2021 Undergraduate Research Showcase

Document Type

Student Presentation

Presentation Date


Faculty Sponsor

Tyler N. Brown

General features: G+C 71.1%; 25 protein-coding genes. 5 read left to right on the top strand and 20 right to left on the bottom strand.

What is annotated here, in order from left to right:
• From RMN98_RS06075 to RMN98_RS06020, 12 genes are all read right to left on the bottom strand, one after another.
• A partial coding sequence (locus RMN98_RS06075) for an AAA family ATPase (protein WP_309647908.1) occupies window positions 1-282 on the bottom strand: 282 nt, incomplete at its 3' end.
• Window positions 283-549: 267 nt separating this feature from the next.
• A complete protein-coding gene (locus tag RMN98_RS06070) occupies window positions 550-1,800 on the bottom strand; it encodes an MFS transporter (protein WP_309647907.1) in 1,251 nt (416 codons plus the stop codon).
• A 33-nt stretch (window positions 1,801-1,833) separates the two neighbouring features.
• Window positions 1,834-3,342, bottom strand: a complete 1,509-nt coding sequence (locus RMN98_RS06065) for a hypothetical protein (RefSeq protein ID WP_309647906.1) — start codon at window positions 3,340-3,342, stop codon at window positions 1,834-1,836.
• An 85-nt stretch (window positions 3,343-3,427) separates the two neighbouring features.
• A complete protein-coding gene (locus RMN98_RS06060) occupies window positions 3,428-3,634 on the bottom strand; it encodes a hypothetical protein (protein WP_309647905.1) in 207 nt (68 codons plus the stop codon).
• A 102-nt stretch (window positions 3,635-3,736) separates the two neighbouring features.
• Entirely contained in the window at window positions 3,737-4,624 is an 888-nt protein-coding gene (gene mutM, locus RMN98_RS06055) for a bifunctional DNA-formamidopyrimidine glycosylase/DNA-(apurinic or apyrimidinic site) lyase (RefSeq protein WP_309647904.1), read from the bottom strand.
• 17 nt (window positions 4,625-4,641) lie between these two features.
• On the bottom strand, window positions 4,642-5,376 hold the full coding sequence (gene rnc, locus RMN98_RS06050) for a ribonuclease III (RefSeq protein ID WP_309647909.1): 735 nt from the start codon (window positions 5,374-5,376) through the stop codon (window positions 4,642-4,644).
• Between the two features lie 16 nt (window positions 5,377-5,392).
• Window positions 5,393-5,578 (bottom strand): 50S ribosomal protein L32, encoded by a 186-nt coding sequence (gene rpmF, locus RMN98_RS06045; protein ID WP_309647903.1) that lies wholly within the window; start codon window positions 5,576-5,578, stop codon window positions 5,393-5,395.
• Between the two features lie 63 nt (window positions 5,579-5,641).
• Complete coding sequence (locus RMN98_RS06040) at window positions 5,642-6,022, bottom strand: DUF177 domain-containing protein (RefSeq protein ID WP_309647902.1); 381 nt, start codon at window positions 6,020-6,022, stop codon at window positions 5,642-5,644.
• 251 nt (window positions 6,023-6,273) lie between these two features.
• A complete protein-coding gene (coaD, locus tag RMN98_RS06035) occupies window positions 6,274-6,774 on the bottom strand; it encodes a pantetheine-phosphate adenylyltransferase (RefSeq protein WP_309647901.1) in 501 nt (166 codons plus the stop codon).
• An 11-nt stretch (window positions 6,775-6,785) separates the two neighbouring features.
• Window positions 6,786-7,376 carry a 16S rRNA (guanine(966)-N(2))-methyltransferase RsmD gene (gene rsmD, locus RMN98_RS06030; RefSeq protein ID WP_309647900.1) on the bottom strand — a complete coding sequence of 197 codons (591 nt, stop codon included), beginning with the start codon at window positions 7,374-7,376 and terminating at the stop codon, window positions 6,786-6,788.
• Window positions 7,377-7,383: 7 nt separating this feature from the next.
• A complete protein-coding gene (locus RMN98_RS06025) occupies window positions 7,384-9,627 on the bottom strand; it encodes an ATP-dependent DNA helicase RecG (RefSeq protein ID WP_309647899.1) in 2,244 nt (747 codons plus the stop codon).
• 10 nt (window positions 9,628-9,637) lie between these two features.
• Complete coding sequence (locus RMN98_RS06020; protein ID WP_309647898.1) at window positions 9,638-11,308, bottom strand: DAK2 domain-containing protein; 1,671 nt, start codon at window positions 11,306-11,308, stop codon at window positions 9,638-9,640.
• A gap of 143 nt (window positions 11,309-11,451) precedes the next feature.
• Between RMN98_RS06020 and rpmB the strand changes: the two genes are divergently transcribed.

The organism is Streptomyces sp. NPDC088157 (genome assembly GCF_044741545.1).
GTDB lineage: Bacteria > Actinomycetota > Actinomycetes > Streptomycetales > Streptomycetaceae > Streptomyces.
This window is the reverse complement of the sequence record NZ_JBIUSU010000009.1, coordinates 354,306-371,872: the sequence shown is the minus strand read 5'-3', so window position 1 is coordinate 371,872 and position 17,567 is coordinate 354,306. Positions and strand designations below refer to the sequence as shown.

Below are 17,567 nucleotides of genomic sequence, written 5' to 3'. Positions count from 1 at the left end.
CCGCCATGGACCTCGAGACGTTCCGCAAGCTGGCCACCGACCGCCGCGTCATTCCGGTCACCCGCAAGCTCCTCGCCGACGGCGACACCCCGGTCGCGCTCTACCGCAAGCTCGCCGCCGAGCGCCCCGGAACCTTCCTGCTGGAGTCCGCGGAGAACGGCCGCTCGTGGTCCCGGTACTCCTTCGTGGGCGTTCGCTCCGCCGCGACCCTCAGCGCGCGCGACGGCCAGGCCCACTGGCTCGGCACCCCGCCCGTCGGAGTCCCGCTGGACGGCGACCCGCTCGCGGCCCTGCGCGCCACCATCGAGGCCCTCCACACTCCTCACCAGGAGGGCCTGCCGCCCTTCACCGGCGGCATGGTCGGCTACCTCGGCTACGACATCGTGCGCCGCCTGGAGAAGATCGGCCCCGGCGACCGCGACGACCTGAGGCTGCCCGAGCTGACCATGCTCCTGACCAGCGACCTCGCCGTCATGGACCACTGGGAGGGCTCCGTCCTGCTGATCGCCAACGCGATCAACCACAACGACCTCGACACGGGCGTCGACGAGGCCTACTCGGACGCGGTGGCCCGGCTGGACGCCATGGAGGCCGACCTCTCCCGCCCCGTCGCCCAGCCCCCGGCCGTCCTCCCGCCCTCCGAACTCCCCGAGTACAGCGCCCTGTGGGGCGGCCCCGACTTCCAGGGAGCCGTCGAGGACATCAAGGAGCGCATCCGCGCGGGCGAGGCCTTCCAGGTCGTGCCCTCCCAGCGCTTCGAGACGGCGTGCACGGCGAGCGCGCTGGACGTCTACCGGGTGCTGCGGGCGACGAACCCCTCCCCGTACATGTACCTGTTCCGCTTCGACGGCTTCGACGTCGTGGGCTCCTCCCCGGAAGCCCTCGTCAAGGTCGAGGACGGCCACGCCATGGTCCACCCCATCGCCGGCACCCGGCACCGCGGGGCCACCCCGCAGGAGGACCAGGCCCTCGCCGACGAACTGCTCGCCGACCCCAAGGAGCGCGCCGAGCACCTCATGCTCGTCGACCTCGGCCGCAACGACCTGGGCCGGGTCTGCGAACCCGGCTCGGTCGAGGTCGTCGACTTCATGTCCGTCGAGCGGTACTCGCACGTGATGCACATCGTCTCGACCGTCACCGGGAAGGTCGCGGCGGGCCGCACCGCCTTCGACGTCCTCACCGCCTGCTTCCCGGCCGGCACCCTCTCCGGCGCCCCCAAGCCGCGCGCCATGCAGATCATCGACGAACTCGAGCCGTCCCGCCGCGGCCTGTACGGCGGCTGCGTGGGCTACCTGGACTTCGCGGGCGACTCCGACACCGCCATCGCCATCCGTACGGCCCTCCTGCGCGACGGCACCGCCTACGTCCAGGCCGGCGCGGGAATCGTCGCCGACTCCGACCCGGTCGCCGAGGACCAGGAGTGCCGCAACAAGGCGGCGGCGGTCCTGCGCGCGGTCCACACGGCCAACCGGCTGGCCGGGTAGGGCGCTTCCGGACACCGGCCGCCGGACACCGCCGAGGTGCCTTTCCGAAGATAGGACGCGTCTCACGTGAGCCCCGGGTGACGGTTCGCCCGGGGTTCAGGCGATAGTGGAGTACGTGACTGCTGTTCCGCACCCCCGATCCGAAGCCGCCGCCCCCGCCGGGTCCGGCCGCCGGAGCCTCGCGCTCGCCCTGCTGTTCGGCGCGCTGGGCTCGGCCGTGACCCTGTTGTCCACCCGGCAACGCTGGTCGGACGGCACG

Introduction: Service members often run at a fixed cadence with heavy body-borne loads (greater than 20 kg), which may lead to larger, faster knee adduction and risk of knee osteoarthritis. Although service members exhibit larger knee adduction walking with heavy load, it is unknown whether they use larger, faster knee adduction when running with load. Methods: Thirty-six participants had knee adduction quantified while running 4 m/s with four loads (20kg, 25kg, 30kg, 35kg) and three stride lengths (preferred, and 15% longer and shorter than preferred). For analysis, knee adduction angle and velocity were submitted to a RM ANOVA to test the main effect and interaction between body-borne load and stride. Results: Load and stride length had a significant effect on average velocity (p=0.050, p < 0.001) and time to peak for knee adduction (p=0.010, p<0.001), but only stride (p<0.001) impacted range of knee adduction. A significant load versus stride length interaction was observed for average varus thrust velocity (p=0.006), and both load and stride impacted magnitude of varus thrust (p=0.014; p < 0.001). Conclusion: Running with load and fixed cadence may elevate service member’s risk of knee OA, as increases in load and alterations in stride led to larger, faster knee adduction.



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